Hello, this is MAJOR 9, XRO’s management agency.
Please find our response to your inquiry regarding ‘Welcome To My Jungle’.
First of all, please let us offer our sincere apology to those who may have felt offended by
and displeased at the expression used in the lyrics and the gesture in the performance.
We humbly accept valuable inputs from many of you, and in response to that,
we will change the lyrics and the gesture that caused a controversy.
Please understand it will take some time to change the lyrics and the choreography,
even though we are doing our best to apply changes as soon as possible.
However, we would still like to explain the background of using such an expression
and gesture to avoid any misunderstanding.
The following is the part of the lyrics that caused the issue together with the gesture.
불러 [Bulloe: Sing it] Like an Indian
춤춰 [Chum-chwo: Dance it] Like an Indian
미쳐봐 [Mi-chyeo-bwa: Go crazy] We are Indian
If you see only this part separate from the whole lyrics,
the word ‘Indian’ may seem to be denigrating Native Americans.
However, the overall narrative of the song is as follows.
This is the world where the strong prey upon the weak like a jungle,
and youngsters like us are helpless.
No money, no power. All we have is our body.
We should be stronger like a beast to survive in this fierce world (jungle).
“Hope to be like Tarzan who defeats a fierce beast with his bare hands
and to be like Native Americans who fought for justice with courage.
So, let’s yell like Tarzan and sing, dance and enjoy the moment like Native Americans.”
This is what the lyrics is about.
(The Korean word ‘미치다[Mi-chi-da: Go crazy]’ is
also used to mean ‘enjoying the moment with enthusiasm.’)
Hopefully, you could see and understand the overall narrative and the context of the song.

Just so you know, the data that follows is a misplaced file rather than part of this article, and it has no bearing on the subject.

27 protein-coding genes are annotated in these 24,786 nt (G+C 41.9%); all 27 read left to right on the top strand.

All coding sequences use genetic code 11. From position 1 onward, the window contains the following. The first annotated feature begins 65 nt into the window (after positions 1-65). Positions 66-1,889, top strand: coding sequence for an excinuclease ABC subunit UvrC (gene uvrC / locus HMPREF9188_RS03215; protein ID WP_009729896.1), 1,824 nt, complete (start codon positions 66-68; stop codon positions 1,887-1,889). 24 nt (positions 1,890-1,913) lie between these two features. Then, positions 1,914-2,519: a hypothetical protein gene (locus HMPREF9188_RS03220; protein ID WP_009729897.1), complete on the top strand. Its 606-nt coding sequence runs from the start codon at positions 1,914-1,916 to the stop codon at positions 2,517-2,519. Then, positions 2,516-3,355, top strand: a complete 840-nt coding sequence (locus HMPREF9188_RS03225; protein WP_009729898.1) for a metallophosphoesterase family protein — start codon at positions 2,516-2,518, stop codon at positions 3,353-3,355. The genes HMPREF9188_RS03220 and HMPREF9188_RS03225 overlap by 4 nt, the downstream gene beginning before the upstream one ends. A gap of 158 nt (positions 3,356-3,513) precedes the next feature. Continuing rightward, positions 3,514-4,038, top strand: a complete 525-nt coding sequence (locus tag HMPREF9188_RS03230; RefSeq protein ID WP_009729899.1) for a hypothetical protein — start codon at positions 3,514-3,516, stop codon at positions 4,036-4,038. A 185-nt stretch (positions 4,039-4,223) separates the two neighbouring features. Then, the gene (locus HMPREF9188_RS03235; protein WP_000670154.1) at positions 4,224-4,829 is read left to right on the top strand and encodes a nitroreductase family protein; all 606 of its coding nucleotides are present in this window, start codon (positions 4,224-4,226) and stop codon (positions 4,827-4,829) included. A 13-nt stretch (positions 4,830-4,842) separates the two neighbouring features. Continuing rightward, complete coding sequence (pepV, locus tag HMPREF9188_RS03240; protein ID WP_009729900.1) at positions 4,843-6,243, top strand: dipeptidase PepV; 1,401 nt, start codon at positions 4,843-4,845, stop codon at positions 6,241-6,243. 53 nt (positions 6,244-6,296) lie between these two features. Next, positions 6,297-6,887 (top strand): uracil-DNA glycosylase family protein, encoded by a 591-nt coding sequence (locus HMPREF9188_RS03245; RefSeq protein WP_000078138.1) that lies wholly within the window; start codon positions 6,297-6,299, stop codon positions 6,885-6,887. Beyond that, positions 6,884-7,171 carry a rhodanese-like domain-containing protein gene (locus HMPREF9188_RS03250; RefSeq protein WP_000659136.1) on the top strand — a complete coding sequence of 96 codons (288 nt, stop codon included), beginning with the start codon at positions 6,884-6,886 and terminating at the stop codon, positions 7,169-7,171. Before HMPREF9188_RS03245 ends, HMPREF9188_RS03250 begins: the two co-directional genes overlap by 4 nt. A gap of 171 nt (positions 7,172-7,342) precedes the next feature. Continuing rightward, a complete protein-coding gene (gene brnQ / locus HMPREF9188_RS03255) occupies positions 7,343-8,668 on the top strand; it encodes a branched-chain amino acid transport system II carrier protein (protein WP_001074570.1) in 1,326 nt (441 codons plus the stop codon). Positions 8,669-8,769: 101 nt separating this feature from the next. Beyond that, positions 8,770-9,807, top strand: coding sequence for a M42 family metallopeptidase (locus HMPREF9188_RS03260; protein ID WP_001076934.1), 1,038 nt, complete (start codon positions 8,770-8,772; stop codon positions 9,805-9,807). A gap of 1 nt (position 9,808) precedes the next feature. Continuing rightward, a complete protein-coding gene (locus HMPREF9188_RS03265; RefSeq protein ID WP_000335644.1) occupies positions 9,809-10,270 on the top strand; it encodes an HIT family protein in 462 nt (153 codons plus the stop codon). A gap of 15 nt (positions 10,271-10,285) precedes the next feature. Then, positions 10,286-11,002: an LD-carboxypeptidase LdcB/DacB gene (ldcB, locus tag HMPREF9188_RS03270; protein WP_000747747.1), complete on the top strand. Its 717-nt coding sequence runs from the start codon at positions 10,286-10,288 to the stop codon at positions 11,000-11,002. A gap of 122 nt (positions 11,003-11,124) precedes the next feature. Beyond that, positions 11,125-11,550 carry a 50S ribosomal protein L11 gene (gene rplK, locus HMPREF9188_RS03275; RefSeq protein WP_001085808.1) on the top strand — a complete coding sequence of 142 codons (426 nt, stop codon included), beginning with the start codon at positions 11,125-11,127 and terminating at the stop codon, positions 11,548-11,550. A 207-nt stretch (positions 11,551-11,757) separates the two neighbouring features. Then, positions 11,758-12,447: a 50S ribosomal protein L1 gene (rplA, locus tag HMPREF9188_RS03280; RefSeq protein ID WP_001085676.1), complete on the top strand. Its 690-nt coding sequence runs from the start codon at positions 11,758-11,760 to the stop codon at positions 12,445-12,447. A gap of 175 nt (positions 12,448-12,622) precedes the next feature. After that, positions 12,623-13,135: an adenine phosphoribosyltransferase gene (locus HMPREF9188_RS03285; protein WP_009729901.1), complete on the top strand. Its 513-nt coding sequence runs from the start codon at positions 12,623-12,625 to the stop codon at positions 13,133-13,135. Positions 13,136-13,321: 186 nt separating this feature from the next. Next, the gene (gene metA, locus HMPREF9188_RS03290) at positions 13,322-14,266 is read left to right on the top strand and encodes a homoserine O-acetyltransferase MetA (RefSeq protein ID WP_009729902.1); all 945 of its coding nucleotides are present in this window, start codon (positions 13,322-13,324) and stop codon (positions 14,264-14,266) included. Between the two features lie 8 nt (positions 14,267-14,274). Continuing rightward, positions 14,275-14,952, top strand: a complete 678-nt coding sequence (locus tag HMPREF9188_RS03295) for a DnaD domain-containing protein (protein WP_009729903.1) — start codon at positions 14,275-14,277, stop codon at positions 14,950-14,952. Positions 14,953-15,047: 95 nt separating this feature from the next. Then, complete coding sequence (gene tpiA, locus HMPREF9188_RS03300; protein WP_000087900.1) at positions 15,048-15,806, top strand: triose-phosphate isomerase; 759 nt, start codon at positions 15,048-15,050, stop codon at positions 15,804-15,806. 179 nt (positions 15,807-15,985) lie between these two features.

In addition, the word ‘Indian’ used in the lyrics above actually has a dual meaning,
since it also indicates Indian Label, a sub-label of MAJOR9. At the initial stage of producing XRO,
we planned to release the album on Indian Label.
However, we decided to release it on the main label, while the lyrics remained as it is.
The word ‘Indian’ used in the name of our sub-label is actually a compound word of ‘independent’
and ‘musician.’ People in East Asia generally call independent music ‘indi’ music,
and we coined the word ‘Indian’ by combining ‘Indi’ + ‘(musici)an’ and named our sub-label ‘Indian Label.’
In that sense, ‘Like an Indian, We are Indian’ in the lyrics also means ‘Like an independent musician,
We are independent musician.’
Even though the word ‘Indian’ is considered as an offensive, racist term in the U.S.,
it is a term generally used in East Asian countries to refer to Native Americans not in the offensive context.
In East Asia, Native Americans are deemed to be cool,
strong and righteous enough to stand against injustice.
That’s why Native Americans are often described as an image to be admired in cartoons or animations made in East Asia.
And of course people in East Asia have called those Native Americans “Indian”
without knowing that such an expression has a discriminatory image.
With regard to the gesture used in the performance,
the gesture that caused the issue is the most typical image that comes to most people’s mind in East Asia when they think of Native Americans.
We just used this typical image in the performance with no intention to use it in an offensive way.
There are many characters in East Asia that are designed with a Native American motif,
and most of those characters are making the same gesture as the one in question.
In fact, young children use it as a cute gesture. In that sense,
the gesture in question is regarded as a cool or cute gesture in East Asia,
rather than a gesture to mock or disrespect someone.
However, we sincerely apologize for not taking into consideration that such a gesture can be considered as a hateful expression in the Western culture and that it may offend someone.
Lastly, we used a traditional African instrument to create a jungle-like atmosphere,
since the theme of the song is the ‘jungle’,
an analogy for the modern society that forces competition and struggle.
In fact, not just our song but also various hip-hop songs use traditional African instruments.
Please understand that hip-hop music is born from the African American culture
and that XRO used the instrument to express the meaning of the album.
XRO’s song and the music video definitely have no intention to degrade anyone
or look down on other precious cultures and traditions in the world.
Please kindly understand that we produced the album and the music in hope that XRO,
comprised of Korean and Japanese members,
and their songs would help people around the world beyond Asia to communicate and enjoy music together.